Back in Feb. I received some bad news from my doctor. The radiation treatments that had been working so well were no longer working and the tumors were really starting to grow. He suggested a couple of treatments, that in in his own words, might give me some more time to live. He recommended a Chemo treatment that helps with other types of cancer and I am receiving those now. They do seem to be working. So early one morning a few days later, I was sitting in my lazyboy reading a couple of chapters in my bible to prepare for bible study. Afterward I prayed for things to go well with the upcoming chemo treatments and for some other folks situations. I finished up as I often do asking God for guidance, was there anything he wanted me to do? I still felt he has shown me so much grace and I have done so little to deserve it. And then I did something a bit different. I kind of went into a meditative trance and just concentrated, waiting for an idea or an object or person to come to mind, but instead this phrase came to me. Just four words, “Go on your way”. It startled me. At first I thought maybe I just made it happen. But I know I was looking for a task to do or a person to visit, something that I could understand and this was neither. I thought about its meaning all day. Surely “Go on your way” couldn’t mean my way. I had been doing that most of my life. But instead I believe God was saying that my way has become more like his way or the way he has prepared for me.Then in Pastor Ron’s sermon from 2 weeks ago he spoke about the fact that we are chosen out of this world, not the other way around. Jesus says in John 15 verse 16, You did not choose me, But I chose you and appointed you that you should go forth and bear fruit and that your fruit should abide.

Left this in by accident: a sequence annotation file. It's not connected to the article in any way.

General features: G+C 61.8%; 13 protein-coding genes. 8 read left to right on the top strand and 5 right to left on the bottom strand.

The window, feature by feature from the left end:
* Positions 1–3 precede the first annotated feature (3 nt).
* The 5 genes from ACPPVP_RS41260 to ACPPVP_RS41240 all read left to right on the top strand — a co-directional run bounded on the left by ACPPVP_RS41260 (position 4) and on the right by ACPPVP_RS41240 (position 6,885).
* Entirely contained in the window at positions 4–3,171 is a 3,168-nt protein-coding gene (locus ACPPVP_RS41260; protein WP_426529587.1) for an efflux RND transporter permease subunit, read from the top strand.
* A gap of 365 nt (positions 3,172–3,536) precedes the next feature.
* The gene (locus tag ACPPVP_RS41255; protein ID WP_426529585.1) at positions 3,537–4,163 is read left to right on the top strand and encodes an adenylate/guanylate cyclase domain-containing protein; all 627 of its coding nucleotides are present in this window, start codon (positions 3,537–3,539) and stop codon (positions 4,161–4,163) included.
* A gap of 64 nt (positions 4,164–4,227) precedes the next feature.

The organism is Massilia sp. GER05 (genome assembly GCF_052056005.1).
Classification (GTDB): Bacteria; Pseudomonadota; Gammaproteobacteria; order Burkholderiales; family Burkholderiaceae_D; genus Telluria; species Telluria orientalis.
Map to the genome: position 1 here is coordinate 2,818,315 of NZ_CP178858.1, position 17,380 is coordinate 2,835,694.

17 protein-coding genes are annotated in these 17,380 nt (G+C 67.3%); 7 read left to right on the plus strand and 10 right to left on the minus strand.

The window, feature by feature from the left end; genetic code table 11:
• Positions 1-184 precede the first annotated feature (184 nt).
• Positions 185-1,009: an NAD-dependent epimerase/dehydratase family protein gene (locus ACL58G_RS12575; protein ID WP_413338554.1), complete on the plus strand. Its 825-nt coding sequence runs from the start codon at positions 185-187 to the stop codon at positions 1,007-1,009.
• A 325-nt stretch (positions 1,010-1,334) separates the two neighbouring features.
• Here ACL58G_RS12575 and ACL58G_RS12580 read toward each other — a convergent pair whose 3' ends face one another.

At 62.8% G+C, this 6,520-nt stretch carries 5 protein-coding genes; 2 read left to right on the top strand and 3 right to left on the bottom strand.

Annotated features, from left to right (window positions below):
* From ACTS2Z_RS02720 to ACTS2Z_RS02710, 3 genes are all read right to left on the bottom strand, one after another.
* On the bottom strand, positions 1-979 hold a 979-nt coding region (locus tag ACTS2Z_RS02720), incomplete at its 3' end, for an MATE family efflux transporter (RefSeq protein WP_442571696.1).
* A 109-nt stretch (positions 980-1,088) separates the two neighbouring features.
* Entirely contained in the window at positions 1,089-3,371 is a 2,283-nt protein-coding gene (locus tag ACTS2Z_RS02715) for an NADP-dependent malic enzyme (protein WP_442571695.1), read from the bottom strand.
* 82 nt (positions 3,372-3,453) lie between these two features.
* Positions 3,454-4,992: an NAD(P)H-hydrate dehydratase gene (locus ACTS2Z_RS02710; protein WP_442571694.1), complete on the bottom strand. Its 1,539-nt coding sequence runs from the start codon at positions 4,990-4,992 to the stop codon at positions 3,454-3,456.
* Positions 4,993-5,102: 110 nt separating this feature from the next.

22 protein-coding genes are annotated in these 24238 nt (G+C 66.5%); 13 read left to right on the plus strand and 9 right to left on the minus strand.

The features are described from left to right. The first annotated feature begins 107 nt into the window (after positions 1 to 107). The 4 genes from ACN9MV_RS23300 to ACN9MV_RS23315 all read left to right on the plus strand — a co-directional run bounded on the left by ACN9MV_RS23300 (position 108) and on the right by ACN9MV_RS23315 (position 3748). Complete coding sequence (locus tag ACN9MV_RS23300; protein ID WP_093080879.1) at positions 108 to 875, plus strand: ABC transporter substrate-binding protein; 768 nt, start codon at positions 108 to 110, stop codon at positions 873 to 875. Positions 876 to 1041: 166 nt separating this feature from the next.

So I have been spending all this time telling you this stuff and here it is in a nutshell.
Jesus chose me out of this world, transformed me through a three year training course that gave me courage, hope and strengths I never had before, and now he wants me to go forth and bear fruit. Go on my way!